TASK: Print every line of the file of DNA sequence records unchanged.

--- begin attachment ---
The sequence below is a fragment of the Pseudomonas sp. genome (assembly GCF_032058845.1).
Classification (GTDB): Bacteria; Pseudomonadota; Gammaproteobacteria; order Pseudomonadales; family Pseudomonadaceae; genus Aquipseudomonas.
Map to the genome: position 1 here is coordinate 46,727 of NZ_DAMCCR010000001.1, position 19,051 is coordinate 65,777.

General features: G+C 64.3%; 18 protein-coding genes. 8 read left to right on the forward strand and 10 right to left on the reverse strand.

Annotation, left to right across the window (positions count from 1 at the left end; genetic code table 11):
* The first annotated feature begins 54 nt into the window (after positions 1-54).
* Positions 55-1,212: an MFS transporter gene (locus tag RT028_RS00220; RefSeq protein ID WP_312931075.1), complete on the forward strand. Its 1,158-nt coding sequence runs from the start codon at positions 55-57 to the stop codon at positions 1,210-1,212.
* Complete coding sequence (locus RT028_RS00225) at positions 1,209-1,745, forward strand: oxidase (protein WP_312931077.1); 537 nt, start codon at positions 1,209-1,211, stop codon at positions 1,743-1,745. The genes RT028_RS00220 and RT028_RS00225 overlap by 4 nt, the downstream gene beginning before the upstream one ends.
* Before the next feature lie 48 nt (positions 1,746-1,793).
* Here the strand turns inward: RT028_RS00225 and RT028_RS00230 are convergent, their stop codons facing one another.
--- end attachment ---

The sequence below is a fragment of the Pseudomonas sp. genome (assembly GCF_032058845.1).
Classification (GTDB): Bacteria; Pseudomonadota; Gammaproteobacteria; order Pseudomonadales; family Pseudomonadaceae; genus Aquipseudomonas.
Map to the genome: position 1 here is coordinate 46,727 of NZ_DAMCCR010000001.1, position 19,051 is coordinate 65,777.

General features: G+C 64.3%; 18 protein-coding genes. 8 read left to right on the forward strand and 10 right to left on the reverse strand.

Annotation, left to right across the window (positions count from 1 at the left end; genetic code table 11):
* The first annotated feature begins 54 nt into the window (after positions 1-54).
* Positions 55-1,212: an MFS transporter gene (locus tag RT028_RS00220; RefSeq protein ID WP_312931075.1), complete on the forward strand. Its 1,158-nt coding sequence runs from the start codon at positions 55-57 to the stop codon at positions 1,210-1,212.
* Complete coding sequence (locus RT028_RS00225) at positions 1,209-1,745, forward strand: oxidase (protein WP_312931077.1); 537 nt, start codon at positions 1,209-1,211, stop codon at positions 1,743-1,745. The genes RT028_RS00220 and RT028_RS00225 overlap by 4 nt, the downstream gene beginning before the upstream one ends.
* Before the next feature lie 48 nt (positions 1,746-1,793).
* Here the strand turns inward: RT028_RS00225 and RT028_RS00230 are convergent, their stop codons facing one another.